Defense: Cables provide continuous tension and, with an adjustable cable station, you can set up the cables to mimic any movement in sport.

Prosecution: Bands provide continuous tension and can also mimic any movement in sport. Research shows that bands offer a few more advantages that cables do not.


  • The major benefit that bands have over any isotonic resistance equipment — whether it’s cables, free weights or machines — derives from linear variable resistance (the further you stretch the bands, the more resistance they provide). With cables, the resistance remains constant throughout the exercise.
  • LVR forces you to use more fast-twitch muscle fibers — the ones that grow to be the biggest, strongest and most powerful.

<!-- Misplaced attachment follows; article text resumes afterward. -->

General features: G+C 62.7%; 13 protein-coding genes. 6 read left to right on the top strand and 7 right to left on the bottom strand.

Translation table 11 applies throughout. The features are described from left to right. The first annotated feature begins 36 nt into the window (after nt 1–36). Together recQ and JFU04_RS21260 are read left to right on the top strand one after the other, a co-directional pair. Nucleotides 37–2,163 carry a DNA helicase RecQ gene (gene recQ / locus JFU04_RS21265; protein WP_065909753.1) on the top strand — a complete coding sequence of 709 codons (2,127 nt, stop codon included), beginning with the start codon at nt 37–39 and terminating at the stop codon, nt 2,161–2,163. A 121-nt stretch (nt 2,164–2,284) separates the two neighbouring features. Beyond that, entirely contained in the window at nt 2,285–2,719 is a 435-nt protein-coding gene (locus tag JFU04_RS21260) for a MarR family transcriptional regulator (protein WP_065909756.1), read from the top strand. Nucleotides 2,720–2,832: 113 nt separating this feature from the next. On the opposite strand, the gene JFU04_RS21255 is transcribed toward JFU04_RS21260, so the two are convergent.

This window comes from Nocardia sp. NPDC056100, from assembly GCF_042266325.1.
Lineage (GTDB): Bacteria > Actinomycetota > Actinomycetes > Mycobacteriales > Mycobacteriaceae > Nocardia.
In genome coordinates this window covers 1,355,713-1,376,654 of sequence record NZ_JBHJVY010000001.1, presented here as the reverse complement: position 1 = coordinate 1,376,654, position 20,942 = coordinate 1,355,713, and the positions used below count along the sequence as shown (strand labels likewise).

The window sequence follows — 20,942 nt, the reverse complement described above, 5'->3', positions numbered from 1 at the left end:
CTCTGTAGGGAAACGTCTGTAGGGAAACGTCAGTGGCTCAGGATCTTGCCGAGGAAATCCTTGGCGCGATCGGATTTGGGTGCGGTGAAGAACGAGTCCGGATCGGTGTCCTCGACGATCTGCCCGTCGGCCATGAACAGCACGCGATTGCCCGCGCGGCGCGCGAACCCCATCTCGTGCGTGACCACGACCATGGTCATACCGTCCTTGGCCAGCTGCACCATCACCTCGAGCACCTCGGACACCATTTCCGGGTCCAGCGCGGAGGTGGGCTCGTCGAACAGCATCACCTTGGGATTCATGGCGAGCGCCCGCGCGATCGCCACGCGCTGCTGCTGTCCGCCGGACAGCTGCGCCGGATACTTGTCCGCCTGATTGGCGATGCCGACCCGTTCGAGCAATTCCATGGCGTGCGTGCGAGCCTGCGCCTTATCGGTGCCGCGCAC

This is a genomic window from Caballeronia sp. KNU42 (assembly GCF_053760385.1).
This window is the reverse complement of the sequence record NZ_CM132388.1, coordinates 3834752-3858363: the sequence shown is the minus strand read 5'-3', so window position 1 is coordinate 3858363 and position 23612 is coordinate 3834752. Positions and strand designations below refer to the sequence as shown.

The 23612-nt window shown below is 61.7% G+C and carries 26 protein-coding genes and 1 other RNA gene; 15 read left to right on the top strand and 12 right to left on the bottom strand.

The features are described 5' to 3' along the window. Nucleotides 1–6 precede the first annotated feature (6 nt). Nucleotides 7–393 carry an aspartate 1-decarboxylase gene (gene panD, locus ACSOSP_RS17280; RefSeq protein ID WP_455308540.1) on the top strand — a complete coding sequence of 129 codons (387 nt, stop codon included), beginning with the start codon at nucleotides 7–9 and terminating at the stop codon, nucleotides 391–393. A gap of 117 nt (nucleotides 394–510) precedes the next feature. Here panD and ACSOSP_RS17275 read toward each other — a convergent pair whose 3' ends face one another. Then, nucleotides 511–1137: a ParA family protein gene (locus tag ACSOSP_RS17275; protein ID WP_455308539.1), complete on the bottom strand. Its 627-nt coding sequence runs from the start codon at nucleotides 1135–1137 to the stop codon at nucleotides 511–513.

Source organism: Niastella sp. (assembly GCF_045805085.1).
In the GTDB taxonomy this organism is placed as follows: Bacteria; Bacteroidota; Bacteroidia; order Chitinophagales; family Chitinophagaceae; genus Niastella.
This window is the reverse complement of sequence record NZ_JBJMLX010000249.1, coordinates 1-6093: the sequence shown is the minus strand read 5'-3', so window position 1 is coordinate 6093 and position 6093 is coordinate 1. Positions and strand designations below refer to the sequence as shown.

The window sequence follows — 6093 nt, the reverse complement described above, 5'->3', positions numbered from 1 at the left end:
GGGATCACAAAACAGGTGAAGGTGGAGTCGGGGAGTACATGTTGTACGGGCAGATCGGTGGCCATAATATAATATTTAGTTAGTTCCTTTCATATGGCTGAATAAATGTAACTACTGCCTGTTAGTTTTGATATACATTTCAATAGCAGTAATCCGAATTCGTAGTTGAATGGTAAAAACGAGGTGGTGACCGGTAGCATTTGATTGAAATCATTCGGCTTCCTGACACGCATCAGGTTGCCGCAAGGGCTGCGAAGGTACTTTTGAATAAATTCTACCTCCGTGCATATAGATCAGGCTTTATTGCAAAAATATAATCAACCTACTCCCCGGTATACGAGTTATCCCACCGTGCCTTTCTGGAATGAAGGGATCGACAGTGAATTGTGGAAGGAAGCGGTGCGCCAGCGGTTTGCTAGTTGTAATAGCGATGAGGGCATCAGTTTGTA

• In LVR, the resistance gets hardest toward the end of the movement. That means that you can place more focus on certain areas of a muscle. For example, when doing flyes with bands, you can better develop the inner portion of the pecs.


The multiple benefits of strength bands make them an even better option than cables.


Although you should regularly include strength bands in your training, we are not saying to replace cable exercises with bands. Instead, use bands in place of some of your cable exercises from time to time. Bands will help you build better strength and muscle power, as well as place greater emphasis on certain areas of the muscles.